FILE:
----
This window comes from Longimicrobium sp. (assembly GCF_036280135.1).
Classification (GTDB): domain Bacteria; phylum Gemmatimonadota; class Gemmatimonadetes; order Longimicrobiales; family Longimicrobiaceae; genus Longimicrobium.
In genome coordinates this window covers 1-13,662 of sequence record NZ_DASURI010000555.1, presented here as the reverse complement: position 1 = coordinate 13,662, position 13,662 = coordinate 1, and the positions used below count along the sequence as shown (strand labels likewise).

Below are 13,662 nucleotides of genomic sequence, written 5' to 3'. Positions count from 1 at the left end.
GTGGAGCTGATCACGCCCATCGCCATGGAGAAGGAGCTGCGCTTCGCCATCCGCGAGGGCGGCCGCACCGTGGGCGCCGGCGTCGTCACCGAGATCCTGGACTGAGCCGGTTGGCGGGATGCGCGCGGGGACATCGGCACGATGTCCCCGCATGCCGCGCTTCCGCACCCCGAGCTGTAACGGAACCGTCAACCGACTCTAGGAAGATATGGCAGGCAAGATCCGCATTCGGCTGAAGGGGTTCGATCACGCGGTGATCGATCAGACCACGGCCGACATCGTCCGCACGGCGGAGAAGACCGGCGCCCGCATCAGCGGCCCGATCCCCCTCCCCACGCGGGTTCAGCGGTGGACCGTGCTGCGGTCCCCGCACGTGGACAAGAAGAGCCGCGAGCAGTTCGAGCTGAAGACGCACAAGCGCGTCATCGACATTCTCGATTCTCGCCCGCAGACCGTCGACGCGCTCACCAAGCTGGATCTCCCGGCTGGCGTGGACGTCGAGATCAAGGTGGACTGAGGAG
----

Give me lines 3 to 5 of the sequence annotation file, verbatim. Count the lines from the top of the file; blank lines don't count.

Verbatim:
In genome coordinates this window covers 1-13,662 of sequence record NZ_DASURI010000555.1, presented here as the reverse complement: position 1 = coordinate 13,662, position 13,662 = coordinate 1, and the positions used below count along the sequence as shown (strand labels likewise).

Below are 13,662 nucleotides of genomic sequence, written 5' to 3'. Positions count from 1 at the left end.
GTGGAGCTGATCACGCCCATCGCCATGGAGAAGGAGCTGCGCTTCGCCATCCGCGAGGGCGGCCGCACCGTGGGCGCCGGCGTCGTCACCGAGATCCTGGACTGAGCCGGTTGGCGGGATGCGCGCGGGGACATCGGCACGATGTCCCCGCATGCCGCGCTTCCGCACCCCGAGCTGTAACGGAACCGTCAACCGACTCTAGGAAGATATGGCAGGCAAGATCCGCATTCGGCTGAAGGGGTTCGATCACGCGGTGATCGATCAGACCACGGCCGACATCGTCCGCACGGCGGAGAAGACCGGCGCCCGCATCAGCGGCCCGATCCCCCTCCCCACGCGGGTTCAGCGGTGGACCGTGCTGCGGTCCCCGCACGTGGACAAGAAGAGCCGCGAGCAGTTCGAGCTGAAGACGCACAAGCGCGTCATCGACATTCTCGATTCTCGCCCGCAGACCGTCGACGCGCTCACCAAGCTGGATCTCCCGGCTGGCGTGGACGTCGAGATCAAGGTGGACTGAGGAG